According to a report released by Honeywell, 81% of surveyed building managers in Saudi Arabia said COVID-19 has caused them to permanently rethink how their building operates
More than six in 10 respondents (64%) are more likely to invest in indoor air quality optimisation and other healthy building solutions, while seven in 10 are now more willing to invest in smart building solutions that help drive efficiency and support sustainability efforts.
The report, ‘Rethinking Buildings Post-COVID-19’, is the first in Honeywell’s 2021 Building Trends series, and introduces the challenges, priorities and assessments of surveyed building managers in Saudi Arabia as well as the US, Germany and China, across the education, healthcare, data centre and commercial real estate industries. It focuses on COVID-19’s impact on building trends and building managers’ priorities — now and in the future.
“The COVID-19 pandemic has accelerated digital transformation and is prompting Saudi Arabia’s building leaders to reconsider their operational strategies and invest in smarter, healthier technologies,” said George Bou Mitri, president and general manager, Honeywell Building Technologies, Middle East, Turkey and Africa. “As occupants become more aware of how the buildings they use for work, school and leisure can affect their well-being, they are increasingly looking for new procedures with efficient, sustainable solutions that better support their safety, comfort and enhance their experiences, in the immediate and longer-term.”
The results from the survey of building managers in Saudi Arabia underscore four key themes:
A healthy building is a top priority and will remain important. More than two in three (69%)respondents consider it an immediate priority that the buildings they occupy are healthy, and nearly the same number of respondents (73%) say this will continue to be a top priority post-pandemic. Implementing health screening protocols and monitoring compliance to new regulations rank as the most important aspects of a healthy building overall among Saudi Arabia’s respondents. When looking at priorities of specific verticals, indoor air quality is the most critical for those managing healthcare facilities, while data centres and commercial real estate facilities require the implementation of health screening protocols.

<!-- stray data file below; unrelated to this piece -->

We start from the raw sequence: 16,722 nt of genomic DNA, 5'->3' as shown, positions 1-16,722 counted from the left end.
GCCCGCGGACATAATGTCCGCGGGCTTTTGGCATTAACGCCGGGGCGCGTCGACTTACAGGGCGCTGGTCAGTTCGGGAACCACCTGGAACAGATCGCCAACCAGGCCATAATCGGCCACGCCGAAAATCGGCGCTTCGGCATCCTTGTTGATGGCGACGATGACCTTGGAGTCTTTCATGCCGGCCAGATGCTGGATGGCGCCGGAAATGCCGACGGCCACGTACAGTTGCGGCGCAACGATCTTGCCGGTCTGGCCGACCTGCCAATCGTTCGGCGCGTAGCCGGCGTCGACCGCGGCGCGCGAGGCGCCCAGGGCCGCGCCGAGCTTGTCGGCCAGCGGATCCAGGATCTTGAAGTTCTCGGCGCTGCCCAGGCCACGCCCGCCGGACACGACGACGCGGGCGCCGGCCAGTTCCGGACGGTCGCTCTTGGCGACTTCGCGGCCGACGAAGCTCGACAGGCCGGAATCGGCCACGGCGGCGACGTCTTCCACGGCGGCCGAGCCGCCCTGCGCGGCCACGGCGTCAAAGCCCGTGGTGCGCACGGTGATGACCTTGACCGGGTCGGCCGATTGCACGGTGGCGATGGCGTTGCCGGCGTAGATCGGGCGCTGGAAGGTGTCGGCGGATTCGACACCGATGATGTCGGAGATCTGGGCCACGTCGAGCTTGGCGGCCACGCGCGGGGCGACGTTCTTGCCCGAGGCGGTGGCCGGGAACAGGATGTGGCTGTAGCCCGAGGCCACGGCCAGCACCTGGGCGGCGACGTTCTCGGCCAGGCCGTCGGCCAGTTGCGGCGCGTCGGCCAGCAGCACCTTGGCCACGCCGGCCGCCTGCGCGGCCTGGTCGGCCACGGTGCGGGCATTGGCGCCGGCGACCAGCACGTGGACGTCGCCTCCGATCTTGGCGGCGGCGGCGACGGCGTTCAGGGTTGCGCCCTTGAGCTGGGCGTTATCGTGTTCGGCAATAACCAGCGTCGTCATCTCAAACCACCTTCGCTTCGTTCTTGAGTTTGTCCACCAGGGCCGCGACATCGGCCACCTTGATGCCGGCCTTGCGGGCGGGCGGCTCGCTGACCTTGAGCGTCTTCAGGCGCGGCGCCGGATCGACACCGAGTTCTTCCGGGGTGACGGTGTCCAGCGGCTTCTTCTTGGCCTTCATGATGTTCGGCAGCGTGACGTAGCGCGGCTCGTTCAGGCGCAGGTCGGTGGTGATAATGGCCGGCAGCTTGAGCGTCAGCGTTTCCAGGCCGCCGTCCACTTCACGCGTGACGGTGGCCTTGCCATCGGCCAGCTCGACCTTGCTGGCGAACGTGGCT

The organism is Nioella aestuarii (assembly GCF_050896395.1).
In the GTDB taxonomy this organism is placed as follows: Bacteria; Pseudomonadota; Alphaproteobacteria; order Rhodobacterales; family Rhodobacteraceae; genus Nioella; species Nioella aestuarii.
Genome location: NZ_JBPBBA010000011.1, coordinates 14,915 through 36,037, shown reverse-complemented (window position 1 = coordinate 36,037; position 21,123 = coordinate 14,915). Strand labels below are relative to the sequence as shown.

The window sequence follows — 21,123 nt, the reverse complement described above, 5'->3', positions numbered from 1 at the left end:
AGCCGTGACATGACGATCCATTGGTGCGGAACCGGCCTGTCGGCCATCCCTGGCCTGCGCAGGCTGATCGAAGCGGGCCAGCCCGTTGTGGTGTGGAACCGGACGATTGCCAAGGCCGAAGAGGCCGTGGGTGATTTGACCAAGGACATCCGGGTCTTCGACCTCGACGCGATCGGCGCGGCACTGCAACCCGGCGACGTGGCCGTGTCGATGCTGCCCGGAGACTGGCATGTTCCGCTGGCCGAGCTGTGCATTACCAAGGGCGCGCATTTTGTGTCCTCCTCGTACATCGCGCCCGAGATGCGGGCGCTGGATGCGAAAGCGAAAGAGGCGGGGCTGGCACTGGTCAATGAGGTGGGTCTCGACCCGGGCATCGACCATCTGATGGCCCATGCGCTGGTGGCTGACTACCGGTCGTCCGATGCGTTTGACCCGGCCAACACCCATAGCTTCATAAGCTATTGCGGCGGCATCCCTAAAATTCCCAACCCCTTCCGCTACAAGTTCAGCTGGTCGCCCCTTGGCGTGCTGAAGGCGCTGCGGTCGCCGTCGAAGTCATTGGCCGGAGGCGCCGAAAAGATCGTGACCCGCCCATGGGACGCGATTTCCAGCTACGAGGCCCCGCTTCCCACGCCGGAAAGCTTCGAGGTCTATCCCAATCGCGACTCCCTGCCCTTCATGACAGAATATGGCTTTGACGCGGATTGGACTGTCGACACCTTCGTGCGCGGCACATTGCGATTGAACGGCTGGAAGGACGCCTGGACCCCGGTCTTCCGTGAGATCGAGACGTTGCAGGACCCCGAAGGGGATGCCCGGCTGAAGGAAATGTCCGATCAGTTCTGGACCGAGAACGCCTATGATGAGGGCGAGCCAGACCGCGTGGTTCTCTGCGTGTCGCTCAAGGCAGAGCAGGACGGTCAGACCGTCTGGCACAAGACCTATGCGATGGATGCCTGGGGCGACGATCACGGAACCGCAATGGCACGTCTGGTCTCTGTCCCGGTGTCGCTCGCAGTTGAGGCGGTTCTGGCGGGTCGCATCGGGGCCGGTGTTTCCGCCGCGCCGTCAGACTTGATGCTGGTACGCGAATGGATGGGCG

Digital transformation of facilities is accelerating. Since the start of the COVID-19 pandemic, nearly three quarters (73%) of respondents have seen digital transformation accelerates at a pace as the need for remote building management became more acute. Nearly all surveyed building managers (97%) say that remote building management is important now and 71% of respondents indicate they are more willing to invest in smart building solutions that drive efficiency or sustainability, including data aggregation, machine learning and artificial intelligence.
The pandemic is likely to have a lasting impact on building management and operations. Of the surveyed building managers in Saudi Arabia, 81% indicate COVID-19 has prompted their building to rethink its modes of operation. Many believe changes and upgrades made during the pandemic will be kept in place in some form, with 41% expecting updates to the air quality system to remain permanent. COVID-19 is also driving building managers to adjust their priorities and investments. For example, 64% are more likely to invest in indoor air quality optimisation and other healthy building solutions and 61% are more willing to invest in occupant experience solutions like contactless building access, smart parking and personalised experiences.
Respondents are interested in upgrades to improve the occupant experience, with a contactless building experience ranking highly. Among those surveyed in Saudi Arabia, there is strong interest in upgrades that will result in improving indoor air quality and energy efficiency, boosting sustainability efforts and supporting an inviting and innovative building environment. Yet respondents’ input shows a gap in the technologies currently deployed in buildings. Nearly two-thirds of those surveyed say the buildings they manage do not have air quality solutions (68%), integrated lighting that improves occupant productivity (66%), contactless building entry (62%), or an app that provides real-time information on building health (67%).